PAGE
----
Illicit trade by small parcels is growing in significant volumes, in part due to the increase in online shopping, the proliferation of online marketplaces and e-commerce platforms. These may be subject to limited regulations or inadequate monitoring systems, making it easier for offenders to conduct illicit transactions below the radar.
A survey conducted by the Universal Postal Union (UPU), with the support of TRACIT, found a large number of postal operators reporting counterfeit goods as a major problem. In 2018, OECD noted that nearly 63 percent of customs seizures of counterfeit goods were in the form of small parcels.
Illicit traders exploit the advantages of trading in small parcels, as they often evade detection by overwhelmed law enforcement agencies. Limited manpower and inadequate infrastructure and technologies hinder a thorough examination of the vast number of small parcels entering ports daily. Offenders exploit this oversight and take advantage of the lower risk of detection compared to larger shipments, which may undergo more stringent inspections.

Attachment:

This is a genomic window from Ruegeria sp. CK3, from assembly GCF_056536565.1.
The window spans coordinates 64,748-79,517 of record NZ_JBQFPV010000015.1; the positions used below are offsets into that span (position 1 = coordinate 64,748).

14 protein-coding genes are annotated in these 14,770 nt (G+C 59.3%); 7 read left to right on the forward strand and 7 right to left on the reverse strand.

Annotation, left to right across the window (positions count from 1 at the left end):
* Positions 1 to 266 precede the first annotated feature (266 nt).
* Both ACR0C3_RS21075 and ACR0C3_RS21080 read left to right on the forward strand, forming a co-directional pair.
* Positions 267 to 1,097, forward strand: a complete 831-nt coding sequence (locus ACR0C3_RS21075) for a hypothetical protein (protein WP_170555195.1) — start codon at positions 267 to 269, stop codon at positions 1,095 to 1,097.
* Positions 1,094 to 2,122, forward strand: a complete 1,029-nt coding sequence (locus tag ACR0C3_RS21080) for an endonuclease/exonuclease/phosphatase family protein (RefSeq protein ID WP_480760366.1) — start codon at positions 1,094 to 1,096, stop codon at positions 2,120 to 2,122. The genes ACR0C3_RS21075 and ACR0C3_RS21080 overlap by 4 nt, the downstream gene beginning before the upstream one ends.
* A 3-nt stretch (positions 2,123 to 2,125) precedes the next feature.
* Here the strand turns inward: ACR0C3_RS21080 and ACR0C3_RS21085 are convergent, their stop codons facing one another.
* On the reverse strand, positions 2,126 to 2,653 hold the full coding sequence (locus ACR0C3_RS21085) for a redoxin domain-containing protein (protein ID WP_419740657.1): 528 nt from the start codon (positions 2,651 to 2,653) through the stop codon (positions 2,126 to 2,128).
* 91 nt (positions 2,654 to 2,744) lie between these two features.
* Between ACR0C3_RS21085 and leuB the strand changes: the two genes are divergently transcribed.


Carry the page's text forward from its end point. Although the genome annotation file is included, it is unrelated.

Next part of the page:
The verification process for small parcels is typically less rigorous than for larger shipments. Criminals can provide false or insufficient information when sending or receiving small parcels, making it easier for them to operate discreetly and avoid detection.
Illicit goods trafficked through small parcels is a complex problem, which differs between postal carriers and express carriers.
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